In this study, the diffusing capacity was measured in sitting and supine posture. In sitting posture, diffusing capacity was statistically comparable among the three groups but it decreased from sitting to supine position in T2DM patients with and without microangiopathy, compared to healthy subjects. This postural variation of diffusing capacity has been proposed to increase the sensitivity and the diagnostic usefulness of DLco in the assessment of pulmonary microangiopathy in type 2 diabetes patients. Regarding DLco and type 2 diabetes, two reports have been published by Isotani et al. and Marvisi et al., who found a significant reduction in DLco/VA and in DLco, respectively, in diabetic patients, as well as a correlation between DLco and diabetic complications., Normally, the upper regions of the lungs are relatively poorly perfused in sitting posture because of gravity dependent gradient of perfusion so, carbon monoxide absorption is greater in well perfused, lower portions of the lung than the upper portions. The diffusing capacity in a healthy subject is increased in the supine position because the related gravity effect is abolished and more uniform perfusion of lungs takes place. According to Fick's law, diffusion of gases is directly proportional to surface area and inversely proportional to the thickness of blood gas barrier. Two mechanisms that are responsible for increasing the surface area for diffusion in the supine position are recruitment, that is, opening up of previously closed blood vessels  and distension, that is, increase in caliber of pulmonary capillaries. Several mechanisms that have been hypothesized for development of microangiopathy are the formation of AGE, hyperosmolarity, aldolase reductase pathway, AGE product pathway, reactive oxygen intermediate theory and protein Kinase C pathway. Hyperglycemia induces many changes in the vascular cell, which include hemodynamic alteration, endothelial dysfunction, activation of inflammatory cells and changes in the expression of vascular and neurotrophic factors., AGE can alter cellular function by binding to its receptor RAGE  found on the mononuclear and endothelial cell. This binding produces a cascade of cellular signaling events. It stimulates macrophage production of interleukin-1, insulin-like growth factors-1, tumor necrosis factor-alpha (TNF-α) and granulocyte/macrophage colony-stimulating factor. Thus, the levels of these cytokines are increased. At these increased levels, the synthesis of type IV collagen is increased in the basement membrane of alveoli and pulmonary capillaries, so that there is an increase in the thickness of the diffusing barrier, leading to the decreased saturation of the erythrocytes. Autopsy or animal studies have shown an increase in the thickness of basal lamina of both the alveoli and pulmonary capillary. TNF-α is also responsible for increasing the smooth muscle mass in the arterial wall by blocking the anti-proliferative effect of NO. This ultimately produces a narrowing of the lumen of the vessel. AGE binds with RAGE at the endothelial cell and produces reactive oxygen species, which activates the free radical sensitive transcription factor nuclear factor kB (NF-кB), a coordinator of numerous "response to injury genes." This NF-кB causes activation of endothelial cells. Dysfunctional endothelium is associated with, and likely precedes clinical complications of DM by promoting increased vascular permeability. Increased vascular matrix formation that produced narrowing of vessel lumen increased basement membrane deposition and induction of smooth muscle cell proliferation all together produced decrease pulmonary blood volume in supine position that leads to decrease diffusing capacity in the supine posture. Microangiopathy results in low compliance of the capillary bed and could detain the redistribution of blood, especially in the apex of the lung in the supine position.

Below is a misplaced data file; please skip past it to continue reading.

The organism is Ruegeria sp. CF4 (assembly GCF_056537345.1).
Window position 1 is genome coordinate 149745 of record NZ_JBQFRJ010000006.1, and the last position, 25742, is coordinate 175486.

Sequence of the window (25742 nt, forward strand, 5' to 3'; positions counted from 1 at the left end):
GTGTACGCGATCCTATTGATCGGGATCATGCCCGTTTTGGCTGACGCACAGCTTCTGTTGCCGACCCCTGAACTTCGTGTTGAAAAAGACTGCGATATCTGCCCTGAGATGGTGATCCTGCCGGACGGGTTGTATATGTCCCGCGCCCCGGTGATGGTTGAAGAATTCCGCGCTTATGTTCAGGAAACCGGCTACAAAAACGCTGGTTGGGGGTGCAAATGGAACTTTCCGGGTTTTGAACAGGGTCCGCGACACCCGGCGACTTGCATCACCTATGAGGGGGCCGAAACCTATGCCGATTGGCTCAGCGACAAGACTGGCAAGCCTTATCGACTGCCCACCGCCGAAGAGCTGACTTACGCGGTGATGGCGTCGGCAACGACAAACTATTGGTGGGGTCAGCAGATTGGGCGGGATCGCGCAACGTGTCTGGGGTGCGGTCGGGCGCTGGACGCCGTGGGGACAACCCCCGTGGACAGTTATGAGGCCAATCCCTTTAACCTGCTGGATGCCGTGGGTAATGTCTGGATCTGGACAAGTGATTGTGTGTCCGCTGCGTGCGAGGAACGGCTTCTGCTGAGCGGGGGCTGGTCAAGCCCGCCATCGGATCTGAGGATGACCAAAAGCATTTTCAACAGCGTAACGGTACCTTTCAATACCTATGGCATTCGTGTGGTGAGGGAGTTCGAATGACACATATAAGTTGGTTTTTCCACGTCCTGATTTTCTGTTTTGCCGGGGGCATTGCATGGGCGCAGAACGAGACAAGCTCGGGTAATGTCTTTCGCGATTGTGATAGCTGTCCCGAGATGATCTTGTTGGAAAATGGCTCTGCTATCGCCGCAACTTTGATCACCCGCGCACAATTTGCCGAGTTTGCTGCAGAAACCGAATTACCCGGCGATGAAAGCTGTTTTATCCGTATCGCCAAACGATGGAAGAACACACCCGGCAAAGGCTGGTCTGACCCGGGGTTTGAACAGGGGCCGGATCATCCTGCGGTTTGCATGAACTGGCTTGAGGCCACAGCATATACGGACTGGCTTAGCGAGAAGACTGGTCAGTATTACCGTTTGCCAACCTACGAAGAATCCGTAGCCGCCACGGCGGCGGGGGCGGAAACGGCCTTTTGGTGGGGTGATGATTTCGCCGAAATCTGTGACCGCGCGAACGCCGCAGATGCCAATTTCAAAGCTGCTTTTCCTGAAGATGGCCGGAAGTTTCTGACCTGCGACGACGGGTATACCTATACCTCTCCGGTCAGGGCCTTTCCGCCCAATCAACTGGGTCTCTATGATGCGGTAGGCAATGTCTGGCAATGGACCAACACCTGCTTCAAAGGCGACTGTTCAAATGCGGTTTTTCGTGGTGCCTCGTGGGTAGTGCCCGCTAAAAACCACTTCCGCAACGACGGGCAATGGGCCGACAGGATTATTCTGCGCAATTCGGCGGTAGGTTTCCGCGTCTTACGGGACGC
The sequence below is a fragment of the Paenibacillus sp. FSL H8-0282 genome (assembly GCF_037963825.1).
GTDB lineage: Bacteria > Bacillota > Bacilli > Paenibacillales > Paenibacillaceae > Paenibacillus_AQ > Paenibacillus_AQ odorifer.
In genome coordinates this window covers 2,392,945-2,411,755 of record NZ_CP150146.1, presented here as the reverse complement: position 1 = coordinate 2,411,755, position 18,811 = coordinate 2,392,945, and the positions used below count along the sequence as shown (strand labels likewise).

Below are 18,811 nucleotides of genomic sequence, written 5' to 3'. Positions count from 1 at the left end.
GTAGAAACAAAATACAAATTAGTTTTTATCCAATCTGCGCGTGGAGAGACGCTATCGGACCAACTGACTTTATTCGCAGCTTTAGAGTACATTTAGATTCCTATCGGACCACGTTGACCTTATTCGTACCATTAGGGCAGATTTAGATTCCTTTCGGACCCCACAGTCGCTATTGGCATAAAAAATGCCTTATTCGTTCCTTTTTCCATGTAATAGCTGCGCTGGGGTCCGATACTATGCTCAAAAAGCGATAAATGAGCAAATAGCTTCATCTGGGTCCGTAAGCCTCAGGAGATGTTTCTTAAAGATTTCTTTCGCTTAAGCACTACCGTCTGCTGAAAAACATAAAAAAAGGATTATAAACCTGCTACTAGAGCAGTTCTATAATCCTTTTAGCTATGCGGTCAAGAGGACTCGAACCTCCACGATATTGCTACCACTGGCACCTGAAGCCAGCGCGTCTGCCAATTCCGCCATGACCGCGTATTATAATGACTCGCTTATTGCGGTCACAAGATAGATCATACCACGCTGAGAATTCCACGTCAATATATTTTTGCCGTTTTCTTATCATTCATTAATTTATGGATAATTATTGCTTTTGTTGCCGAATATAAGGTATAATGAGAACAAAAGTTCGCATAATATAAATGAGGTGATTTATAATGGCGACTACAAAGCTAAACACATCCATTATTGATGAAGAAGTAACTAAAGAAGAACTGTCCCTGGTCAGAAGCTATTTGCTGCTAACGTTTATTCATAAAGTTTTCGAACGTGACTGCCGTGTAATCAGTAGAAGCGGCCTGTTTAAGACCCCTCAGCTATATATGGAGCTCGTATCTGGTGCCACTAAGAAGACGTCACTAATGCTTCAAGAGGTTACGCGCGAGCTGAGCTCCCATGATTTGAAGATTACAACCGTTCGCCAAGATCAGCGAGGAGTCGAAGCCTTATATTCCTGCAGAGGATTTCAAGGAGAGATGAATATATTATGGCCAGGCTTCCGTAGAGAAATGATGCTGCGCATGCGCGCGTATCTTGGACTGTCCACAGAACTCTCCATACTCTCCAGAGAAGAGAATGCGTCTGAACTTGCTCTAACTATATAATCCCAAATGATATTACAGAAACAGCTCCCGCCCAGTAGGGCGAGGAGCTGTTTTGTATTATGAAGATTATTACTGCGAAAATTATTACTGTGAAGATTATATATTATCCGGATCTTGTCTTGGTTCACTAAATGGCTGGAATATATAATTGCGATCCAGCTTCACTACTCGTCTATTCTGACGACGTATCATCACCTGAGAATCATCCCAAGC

| Conclusion|| |